in Civics Classes Mirrors Decline in Youth Vote": this is a pretty
good article on youth civic engagement in yesterday’s Boston Globe.
I gave a paper today at the American
Society for Public Administration‘s Annual Conference, arguing that
local governments should support independent voluntary associations
in producing elaborate websites with databases, interactive maps,
searchable archives, researched and edited articles, structured deliberation
forums, and streaming videos. I believe that local governments can and
should help in some of these ways:
- Providing modest grants and technical assistance. Even a total pool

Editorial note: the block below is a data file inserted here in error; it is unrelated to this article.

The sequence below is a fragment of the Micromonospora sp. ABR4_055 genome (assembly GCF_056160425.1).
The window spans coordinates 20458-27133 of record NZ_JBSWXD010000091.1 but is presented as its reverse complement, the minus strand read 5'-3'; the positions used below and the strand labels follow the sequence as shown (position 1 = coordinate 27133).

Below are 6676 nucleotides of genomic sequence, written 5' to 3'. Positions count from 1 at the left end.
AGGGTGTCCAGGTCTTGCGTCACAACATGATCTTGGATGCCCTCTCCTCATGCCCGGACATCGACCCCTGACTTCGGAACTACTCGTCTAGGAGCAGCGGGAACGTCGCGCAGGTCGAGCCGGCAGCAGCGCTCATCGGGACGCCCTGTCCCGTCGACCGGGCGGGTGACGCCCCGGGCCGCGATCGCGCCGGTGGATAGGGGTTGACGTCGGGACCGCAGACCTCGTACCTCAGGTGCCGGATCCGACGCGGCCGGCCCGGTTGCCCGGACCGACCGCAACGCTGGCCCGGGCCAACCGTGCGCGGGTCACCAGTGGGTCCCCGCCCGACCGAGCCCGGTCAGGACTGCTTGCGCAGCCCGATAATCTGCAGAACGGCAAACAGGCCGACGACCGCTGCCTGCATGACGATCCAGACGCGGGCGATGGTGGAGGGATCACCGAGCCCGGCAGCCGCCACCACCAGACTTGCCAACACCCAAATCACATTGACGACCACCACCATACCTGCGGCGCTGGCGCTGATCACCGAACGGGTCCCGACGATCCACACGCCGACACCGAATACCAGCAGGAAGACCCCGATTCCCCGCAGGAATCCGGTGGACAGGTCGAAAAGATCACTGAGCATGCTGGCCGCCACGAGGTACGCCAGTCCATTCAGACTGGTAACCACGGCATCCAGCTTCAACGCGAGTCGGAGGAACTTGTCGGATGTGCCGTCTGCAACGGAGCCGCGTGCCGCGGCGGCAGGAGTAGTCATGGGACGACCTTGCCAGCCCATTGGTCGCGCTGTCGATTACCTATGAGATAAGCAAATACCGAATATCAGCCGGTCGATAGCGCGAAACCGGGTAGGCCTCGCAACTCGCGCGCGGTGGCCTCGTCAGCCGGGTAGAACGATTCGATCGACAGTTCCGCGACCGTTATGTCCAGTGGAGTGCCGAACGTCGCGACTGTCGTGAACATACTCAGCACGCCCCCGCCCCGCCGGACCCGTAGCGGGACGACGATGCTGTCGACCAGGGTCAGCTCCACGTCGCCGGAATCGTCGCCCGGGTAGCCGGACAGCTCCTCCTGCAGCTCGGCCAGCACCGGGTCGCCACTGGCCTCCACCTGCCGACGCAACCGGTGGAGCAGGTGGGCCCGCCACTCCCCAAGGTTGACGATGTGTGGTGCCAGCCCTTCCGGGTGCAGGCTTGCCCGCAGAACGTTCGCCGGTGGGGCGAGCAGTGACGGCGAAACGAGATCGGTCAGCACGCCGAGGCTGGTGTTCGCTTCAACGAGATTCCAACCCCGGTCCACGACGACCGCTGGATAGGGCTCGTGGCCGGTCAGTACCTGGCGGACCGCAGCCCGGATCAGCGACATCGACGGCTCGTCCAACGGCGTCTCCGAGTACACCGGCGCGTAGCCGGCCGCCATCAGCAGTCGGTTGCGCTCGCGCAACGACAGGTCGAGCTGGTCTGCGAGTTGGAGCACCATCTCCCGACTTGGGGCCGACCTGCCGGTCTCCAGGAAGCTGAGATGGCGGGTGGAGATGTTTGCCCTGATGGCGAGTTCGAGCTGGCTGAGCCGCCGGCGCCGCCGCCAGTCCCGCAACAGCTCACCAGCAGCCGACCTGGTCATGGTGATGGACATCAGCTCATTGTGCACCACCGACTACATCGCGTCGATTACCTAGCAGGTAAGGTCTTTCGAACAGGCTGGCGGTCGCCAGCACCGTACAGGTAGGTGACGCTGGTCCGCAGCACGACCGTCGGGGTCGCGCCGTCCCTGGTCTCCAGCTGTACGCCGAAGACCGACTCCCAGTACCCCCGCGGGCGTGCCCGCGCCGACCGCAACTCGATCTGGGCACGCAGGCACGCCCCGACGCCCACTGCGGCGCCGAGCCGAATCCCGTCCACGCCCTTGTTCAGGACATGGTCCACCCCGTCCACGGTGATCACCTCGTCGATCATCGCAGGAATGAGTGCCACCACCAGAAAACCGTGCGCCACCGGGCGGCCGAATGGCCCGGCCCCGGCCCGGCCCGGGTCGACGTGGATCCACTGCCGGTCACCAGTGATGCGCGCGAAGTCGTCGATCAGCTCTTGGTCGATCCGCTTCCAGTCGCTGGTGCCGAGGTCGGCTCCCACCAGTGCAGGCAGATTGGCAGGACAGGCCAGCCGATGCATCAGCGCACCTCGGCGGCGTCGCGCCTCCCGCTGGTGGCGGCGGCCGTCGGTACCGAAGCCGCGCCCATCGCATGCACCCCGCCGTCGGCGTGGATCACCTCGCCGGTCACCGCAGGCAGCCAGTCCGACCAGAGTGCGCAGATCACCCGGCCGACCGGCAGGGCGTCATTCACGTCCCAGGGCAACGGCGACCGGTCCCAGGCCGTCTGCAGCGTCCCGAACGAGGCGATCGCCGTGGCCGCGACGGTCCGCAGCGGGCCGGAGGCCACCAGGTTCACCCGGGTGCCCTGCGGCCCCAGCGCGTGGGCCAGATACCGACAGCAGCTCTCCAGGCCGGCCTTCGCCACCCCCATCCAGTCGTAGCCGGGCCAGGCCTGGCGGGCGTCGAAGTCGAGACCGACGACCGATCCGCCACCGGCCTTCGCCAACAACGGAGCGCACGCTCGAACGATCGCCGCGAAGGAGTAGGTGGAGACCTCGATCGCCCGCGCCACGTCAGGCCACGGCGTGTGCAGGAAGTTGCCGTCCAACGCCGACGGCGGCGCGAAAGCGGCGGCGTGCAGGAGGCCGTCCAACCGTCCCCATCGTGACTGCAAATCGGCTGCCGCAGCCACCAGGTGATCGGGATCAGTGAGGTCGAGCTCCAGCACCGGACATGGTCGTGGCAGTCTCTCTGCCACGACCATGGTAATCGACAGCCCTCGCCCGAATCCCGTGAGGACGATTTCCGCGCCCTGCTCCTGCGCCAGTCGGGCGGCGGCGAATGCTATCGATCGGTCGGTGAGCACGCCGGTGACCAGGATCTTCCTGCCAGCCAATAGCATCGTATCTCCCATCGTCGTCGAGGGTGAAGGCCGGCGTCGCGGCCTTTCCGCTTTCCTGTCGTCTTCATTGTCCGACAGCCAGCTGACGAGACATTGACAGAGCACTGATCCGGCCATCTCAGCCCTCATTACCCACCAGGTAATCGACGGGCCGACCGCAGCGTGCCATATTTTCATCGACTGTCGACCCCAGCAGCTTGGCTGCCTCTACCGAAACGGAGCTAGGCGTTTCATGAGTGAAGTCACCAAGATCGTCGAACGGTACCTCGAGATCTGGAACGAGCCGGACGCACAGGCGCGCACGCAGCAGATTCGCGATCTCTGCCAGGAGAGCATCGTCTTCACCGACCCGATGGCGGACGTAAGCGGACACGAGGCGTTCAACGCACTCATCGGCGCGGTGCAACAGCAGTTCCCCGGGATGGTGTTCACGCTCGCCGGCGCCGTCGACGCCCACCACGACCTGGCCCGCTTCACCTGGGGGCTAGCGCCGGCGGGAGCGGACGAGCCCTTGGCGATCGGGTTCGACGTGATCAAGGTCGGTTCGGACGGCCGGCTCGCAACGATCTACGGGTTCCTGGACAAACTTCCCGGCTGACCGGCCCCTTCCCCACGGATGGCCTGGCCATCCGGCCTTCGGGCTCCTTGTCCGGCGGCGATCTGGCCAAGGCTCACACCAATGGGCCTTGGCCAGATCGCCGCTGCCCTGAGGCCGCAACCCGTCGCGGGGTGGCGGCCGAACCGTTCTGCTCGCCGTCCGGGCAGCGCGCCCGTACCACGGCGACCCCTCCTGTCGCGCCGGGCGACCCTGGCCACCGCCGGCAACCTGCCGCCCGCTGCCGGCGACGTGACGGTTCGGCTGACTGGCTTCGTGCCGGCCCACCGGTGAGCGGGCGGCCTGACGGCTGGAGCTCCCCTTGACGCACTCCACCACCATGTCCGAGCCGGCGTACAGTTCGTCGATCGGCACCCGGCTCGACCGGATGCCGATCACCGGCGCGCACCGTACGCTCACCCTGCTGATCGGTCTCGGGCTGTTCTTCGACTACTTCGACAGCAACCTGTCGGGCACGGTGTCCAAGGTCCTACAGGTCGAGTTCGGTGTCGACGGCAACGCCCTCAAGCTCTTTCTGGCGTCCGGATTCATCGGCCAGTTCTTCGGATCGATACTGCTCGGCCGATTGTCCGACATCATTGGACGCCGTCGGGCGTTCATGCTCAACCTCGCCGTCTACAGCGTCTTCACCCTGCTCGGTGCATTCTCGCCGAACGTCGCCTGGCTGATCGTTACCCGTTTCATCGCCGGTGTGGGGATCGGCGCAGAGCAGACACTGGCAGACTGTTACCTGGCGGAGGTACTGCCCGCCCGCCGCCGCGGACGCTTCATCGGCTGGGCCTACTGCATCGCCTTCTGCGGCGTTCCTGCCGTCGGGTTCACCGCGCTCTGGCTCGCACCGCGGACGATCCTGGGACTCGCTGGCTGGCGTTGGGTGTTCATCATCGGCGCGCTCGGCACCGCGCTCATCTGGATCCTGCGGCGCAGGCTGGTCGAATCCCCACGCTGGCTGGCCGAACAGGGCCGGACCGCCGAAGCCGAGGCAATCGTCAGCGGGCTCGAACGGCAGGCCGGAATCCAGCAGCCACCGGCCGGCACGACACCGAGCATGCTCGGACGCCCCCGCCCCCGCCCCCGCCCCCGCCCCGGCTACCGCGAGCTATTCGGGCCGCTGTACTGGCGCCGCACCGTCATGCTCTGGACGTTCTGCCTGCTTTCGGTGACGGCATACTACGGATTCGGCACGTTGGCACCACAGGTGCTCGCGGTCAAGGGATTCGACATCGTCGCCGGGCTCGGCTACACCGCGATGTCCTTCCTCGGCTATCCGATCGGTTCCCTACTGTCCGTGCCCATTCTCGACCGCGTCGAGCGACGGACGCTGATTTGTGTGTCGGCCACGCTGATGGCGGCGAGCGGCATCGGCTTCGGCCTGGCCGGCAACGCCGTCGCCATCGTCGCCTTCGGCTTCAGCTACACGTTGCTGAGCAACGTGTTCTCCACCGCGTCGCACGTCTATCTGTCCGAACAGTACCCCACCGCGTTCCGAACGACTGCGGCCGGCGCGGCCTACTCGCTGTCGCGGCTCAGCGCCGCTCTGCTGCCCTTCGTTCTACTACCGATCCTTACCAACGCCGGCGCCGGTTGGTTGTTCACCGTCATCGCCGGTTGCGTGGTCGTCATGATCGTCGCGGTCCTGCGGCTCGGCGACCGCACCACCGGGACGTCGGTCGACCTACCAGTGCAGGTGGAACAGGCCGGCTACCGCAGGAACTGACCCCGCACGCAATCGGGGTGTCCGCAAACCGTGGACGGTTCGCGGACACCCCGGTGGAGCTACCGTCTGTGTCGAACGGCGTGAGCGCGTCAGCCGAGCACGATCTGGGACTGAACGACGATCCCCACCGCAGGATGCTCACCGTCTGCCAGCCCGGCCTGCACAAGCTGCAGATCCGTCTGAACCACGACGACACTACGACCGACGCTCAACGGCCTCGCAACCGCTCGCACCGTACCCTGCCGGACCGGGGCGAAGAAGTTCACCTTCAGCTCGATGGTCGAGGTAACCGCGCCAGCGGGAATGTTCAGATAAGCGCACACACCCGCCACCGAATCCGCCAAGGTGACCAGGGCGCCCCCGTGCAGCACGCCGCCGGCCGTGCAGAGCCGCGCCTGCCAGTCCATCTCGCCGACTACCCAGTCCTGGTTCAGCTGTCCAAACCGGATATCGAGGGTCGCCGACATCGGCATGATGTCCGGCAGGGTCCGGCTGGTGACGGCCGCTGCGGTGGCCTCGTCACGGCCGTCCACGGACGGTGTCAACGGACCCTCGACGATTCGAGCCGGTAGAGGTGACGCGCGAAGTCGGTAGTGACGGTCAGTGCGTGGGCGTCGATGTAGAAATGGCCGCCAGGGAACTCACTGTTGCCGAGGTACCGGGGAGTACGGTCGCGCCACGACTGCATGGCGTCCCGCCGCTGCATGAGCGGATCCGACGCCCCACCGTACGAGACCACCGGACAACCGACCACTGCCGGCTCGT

of grant money on the order of $100,000 in a county of (say) one million
people would catalyze a lot of good work
- Publicizing the availability of relevant information that can be put
online in enhanced and creative formsinformation such as GIS mapping
data, historical records, and photographs.
- Regulating local Internet service providers (ISP’s), especially cable
companies, to ensure that they do not provide services that discriminate
against nonprofits or against people who want to create their own websites.
If an ISP were to block you from visiting a particular site, you would
switch carriers (as long as there was a choice). But ISPs can discriminate
more subtly by speeding up content from certain favored commercial sites
and slowing down other sites, by making certain portals and search engines
the defaults for their users, by making it artificially slow to transmit
- Creating state-of-the-art local information networks (especially wireless
ones) that provide cheap access and do not discriminate on the basis
of the type of content transmitted.